This guide is intended as a brief outline of employment law in England & Wales. Much of the relevant legislation also applies in Scotland. Northern Ireland has a separate statutory code although much of its employment law is coordinated with that of England, Wales and Scotland. This guide is therefore not to be used as authority for the law in Scotland or Northern Ireland. Provided they are prepared to pay sufficient compensation, employers in England & Wales can usually achieve what they wish. In any event, most businesses are conscientious about wanting to be seen as “good employers”.
Employment law in the United Kingdom is derived from three main sources:
- Common law (custom and practice and court decisions)
- UK employment legislation which has supplemented the common law rules
- Retained EU Law
Across the UK, the majority of disputes between employers and employees are heard by employment tribunals, and not within the civil courts structure. The tribunal, established in the 1970s, has its own set of rules and regulations and is entirely separate from the civil courts. If a party wishes to appeal a tribunal judgment, they may do so to the Employment Appeals Tribunal. Subsequent appeals are made to the Court of Appeal and the Supreme Court.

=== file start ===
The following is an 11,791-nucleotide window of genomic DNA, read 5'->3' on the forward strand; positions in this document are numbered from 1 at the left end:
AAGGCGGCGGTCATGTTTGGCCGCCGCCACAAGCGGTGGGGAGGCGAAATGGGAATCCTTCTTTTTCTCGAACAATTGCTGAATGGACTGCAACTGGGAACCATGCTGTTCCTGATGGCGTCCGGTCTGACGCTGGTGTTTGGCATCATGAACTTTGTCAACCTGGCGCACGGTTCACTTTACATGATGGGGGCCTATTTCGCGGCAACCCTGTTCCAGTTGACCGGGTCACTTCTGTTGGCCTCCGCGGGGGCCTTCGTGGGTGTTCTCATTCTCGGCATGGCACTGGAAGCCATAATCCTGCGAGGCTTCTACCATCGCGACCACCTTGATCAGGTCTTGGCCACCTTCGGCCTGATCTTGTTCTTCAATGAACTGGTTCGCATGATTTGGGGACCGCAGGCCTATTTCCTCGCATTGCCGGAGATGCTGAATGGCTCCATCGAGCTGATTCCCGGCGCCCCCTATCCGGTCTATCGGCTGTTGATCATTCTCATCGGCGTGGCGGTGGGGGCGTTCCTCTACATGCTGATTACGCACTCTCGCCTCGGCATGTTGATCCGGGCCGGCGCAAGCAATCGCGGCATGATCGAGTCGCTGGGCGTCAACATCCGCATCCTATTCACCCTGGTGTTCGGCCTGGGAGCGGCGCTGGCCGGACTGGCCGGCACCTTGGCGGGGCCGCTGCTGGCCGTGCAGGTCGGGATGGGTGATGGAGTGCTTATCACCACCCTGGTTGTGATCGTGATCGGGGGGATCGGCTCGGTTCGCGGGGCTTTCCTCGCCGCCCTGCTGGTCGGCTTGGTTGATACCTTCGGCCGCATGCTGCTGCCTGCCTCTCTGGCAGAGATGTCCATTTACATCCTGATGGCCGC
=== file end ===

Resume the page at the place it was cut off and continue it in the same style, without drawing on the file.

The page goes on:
The UK left the EU on 31 January 2020. UK workplace law did not change as a result of leaving the EU because, as part of the Brexit arrangements, most EU law in force in the UK on 31 December 2020 was preserved as EU retained law. On 29 June 2023, the Retained EU Law (Revocation and Reform) Act 2023 was passed, making provision for significant changes to the status, operation and content of retained EU law (now known as assimilated law). The Act ensures that specified pieces of retained EU law will be repealed at the end of 2023, but this does not include any key employment laws. However, from January 2024 the Act will bring an end to the supremacy of EU law, abolish directly effective rights and remove EU interpretative principles from UK law. As a result, the Act will have a significant effect on UK employment law by changing the way that EU-derived law (such as the Transfer of Undertakings Regulations (TUPE) and the Working Time Regulations) is interpreted in the UK. In addition, the Act will undermine existing case law by creating doubt about the scope, meaning and application of key EU-derived employment rights. This will create uncertainty for UK businesses and could lead to more claims. Nevertheless, the UK government has powers under the Act to re-state or amend certain legislation derived from EU law, and to pass regulations to codify any principles of interpretation or case law that it considers desirable to retain in domestic law. Some minor post Brexit changes have already been proposed in the government’s recent “Smarter Regulation” (see below). But there are still many EU derived laws which will be uncertain unless the government takes steps to make further changes. One practical example is the “rolling 90 day period” for collective redundancy consultation purposes (as ruled by the European Court in UQ v Marclean in December 2020) which is directly at odds with the Trade Union and Labour Relations (Consolidation) Act 1992.